DISCLAIMER: I received an ARC in exchange for an honest review.
This novel centers around Jex Bowen, an intergalactic pilot who is retiring and ready for married life with his soon-to-be bride. But in his last week, his supervisor offers him a 3 month stint to pilot the latest and greatest ship that can go faster than the speed of light. He accepts amidst his fiance breaking off their engagement, his soon father-in-law pulling some behind the scenes strings, and his supervisor essentially not giving him a choice. Once the liftoff begins, this proposition isn't what it seems as he has to deal with on board terrorists, sabotage, and even space battles with angry alien species.
This book was originally written in the 1970s and it reads as such. Reeking of sexism right out of the gate, it was hard to stay focused after that. If you've ever read Asmiov and are used to the slower, non-explosive pace, you will recognize that same writing style here - just not executed quite as well. The book is meant to get more and more exciting as you read but in my experience, it just got worse. I had to force myself to get through to the end.
Other reviews differ; however, as the majority of posted reviews are around a 4/5, so if you're a fan of "vintage" feeling sci-fi, check it out.
Living in Central Florida and having an obsession for all things theme park, this book intrigued me. Centered around an Irish woman who can't seem to find direction in her life, she decides to apply for and work at Walt Disney World. This book chronicles her 18 months in Orlando and how she deals with not having a license, not having a car, an apartment, friends, money, or anything else vital to moving across the world. The book was a fast, smooth read but left a few sour tastes in my literary mouth.
One thing that she does often in this book is make fun of Floridians and tourists for being dumb. However, it seems pretty stupid of her to have done zero research. Personally if I were going to be moving across the world, I'd investigate things such as living arrangements, visa requirements, and transportation but it appears that she did none of this as she ends up walking an hour to work each day for most of the book.
Another thing that I didn't care for is that she is a self-proclaimed atheist. And she tells you that. Countless times. I wanted to scream at her through the pages and say "Okay Catherine! I get it! On with the story!" She decided to visit The Holy Land Experience, Orlando's religious theme park, and guess what? She hated it. It would be the equivalent of a vegan visiting MeatLand.
But its not all bad as there were countless times I literally laughed out loud and I couldn't turn the pages fast enough to find out how she would get out of each predicament. One such instance was her living arrangements with countless people of different nationalities that would party every night. I also found myself cheering for her along the way, hoping she'd eventually fall in love with this city I call home.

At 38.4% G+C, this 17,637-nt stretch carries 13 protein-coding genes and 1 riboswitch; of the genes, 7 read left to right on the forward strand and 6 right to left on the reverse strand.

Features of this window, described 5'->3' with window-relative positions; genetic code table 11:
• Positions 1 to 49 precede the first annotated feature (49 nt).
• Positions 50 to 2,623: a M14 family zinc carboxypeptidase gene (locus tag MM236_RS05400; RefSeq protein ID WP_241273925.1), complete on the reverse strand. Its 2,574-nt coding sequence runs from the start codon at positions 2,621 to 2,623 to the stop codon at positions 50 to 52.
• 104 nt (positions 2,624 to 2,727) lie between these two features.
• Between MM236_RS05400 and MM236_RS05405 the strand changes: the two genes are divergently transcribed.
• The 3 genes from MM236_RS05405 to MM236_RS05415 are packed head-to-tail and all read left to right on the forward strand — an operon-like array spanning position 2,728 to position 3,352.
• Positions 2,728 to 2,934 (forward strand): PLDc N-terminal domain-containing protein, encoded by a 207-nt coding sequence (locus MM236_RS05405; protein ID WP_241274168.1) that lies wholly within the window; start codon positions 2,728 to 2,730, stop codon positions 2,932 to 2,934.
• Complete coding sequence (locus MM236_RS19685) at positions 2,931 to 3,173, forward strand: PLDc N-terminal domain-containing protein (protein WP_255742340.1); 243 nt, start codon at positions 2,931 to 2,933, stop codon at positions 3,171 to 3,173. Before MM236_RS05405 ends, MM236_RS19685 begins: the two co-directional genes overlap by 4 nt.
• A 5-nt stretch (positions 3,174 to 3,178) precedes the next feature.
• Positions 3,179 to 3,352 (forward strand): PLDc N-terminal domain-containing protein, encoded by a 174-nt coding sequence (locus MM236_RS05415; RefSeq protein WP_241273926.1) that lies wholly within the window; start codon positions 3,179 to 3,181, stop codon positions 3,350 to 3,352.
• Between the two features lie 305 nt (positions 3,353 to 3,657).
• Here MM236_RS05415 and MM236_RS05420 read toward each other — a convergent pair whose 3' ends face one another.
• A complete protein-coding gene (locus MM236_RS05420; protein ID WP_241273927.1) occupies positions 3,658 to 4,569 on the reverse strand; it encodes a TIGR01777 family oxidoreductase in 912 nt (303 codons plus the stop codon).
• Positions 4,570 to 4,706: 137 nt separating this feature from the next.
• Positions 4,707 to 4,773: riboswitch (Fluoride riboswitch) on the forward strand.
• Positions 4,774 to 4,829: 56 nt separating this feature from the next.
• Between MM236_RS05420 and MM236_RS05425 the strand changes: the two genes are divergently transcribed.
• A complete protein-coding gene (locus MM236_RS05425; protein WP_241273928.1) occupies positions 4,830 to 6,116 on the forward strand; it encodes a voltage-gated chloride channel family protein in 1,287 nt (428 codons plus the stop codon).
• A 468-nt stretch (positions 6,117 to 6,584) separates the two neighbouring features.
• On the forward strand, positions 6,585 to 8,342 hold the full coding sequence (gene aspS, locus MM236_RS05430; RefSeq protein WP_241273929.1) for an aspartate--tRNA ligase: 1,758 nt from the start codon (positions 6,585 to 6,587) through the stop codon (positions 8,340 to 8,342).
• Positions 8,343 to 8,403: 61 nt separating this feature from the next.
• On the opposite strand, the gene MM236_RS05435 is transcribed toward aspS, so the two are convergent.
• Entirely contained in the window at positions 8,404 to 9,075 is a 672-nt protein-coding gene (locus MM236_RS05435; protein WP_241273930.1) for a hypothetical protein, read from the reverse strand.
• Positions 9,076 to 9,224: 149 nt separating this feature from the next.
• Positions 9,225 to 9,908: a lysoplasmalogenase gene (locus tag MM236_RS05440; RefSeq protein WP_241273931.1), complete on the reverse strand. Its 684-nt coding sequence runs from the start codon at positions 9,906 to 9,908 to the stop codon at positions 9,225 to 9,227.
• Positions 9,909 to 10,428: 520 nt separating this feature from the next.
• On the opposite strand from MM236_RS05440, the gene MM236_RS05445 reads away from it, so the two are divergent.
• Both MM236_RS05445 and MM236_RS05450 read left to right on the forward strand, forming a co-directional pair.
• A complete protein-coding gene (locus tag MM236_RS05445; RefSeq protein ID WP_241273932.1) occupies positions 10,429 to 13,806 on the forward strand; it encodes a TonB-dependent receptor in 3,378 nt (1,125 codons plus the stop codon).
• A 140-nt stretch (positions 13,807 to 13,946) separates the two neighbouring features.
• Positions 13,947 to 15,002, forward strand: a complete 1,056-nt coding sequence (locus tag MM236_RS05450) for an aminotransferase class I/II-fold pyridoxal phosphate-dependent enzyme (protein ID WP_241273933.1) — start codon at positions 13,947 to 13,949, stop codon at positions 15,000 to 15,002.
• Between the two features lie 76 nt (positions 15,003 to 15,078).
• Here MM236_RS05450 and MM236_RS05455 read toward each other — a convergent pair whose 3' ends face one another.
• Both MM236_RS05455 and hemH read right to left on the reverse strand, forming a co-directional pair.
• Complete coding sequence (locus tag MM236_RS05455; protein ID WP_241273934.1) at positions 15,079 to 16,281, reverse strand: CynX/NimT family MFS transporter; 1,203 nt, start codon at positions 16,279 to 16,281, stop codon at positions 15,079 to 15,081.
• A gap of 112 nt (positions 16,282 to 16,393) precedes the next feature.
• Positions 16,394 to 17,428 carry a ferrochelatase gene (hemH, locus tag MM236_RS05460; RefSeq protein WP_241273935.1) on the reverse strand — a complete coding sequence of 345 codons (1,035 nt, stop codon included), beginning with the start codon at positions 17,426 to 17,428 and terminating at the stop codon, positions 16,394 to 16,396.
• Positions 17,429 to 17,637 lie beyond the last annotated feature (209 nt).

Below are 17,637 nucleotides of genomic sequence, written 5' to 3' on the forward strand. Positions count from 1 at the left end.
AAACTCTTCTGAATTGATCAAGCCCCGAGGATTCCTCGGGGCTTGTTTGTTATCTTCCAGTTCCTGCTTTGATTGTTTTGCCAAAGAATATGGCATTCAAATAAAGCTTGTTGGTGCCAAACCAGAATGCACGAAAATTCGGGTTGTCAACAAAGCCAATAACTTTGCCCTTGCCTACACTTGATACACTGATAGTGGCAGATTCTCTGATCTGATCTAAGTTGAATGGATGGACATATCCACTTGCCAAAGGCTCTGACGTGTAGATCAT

The book mostly flows nicely and is full of funny, quirky chapters, but for some reason in the middle of this story, she goes on a 10 page historical explanation of the Apollo program. Not really sure why. Regardless one of the more interesting aspects of the book were her countless trips out to Kennedy Space Center and her unending quest to see a shuttle launch. (I won't spoil the book for you by letting you know if she actually gets to see one).
Overall this was a fun book to read especially if you're from the area. She never actually worked for WDW, but rather for the Swan and Dolphin resorts, a privately owned resort on the property of WDW. Being an avid WDW fan, there were a few "stretches-of-the-truth" but besides that, I'd recommend this book.
If you're a fan of this blog then you know I'm a big John Scalzi / OMW fan. I have already read the original trilogy so when I began to pick up Zoe's Tale, I was curious if it would add much to the story. Having read a mostly mixed bag of reviews prior to starting it, I was a little nervous that it would be the exact same story as The Last Colony except told from Zoe's perspective. I was 85% right.
But despite that, I still enjoyed this book. The reader is made aware of the behind-the-scenes doings of Zoe at the conclusion of the previous book as well as how deep the relationship between Zoe and the Obin truly is. In typical Scalzi fashion, the book is fast-paced, humorous, and written quite well. The only downside to this novel should be fairly obvious: there's not much new here. If you're a fan of varying POV telling the same story, run and get this fast (after you've read the first three of course... you'd be utterly lost without that prior knowledge). I haven't moved on to book 5 yet ("The Human Division") but I am curious if this book is vital to the whole, overarching story.
I love to read and to discuss books. My preferred genre is sci-fi but I like to read mostly anything.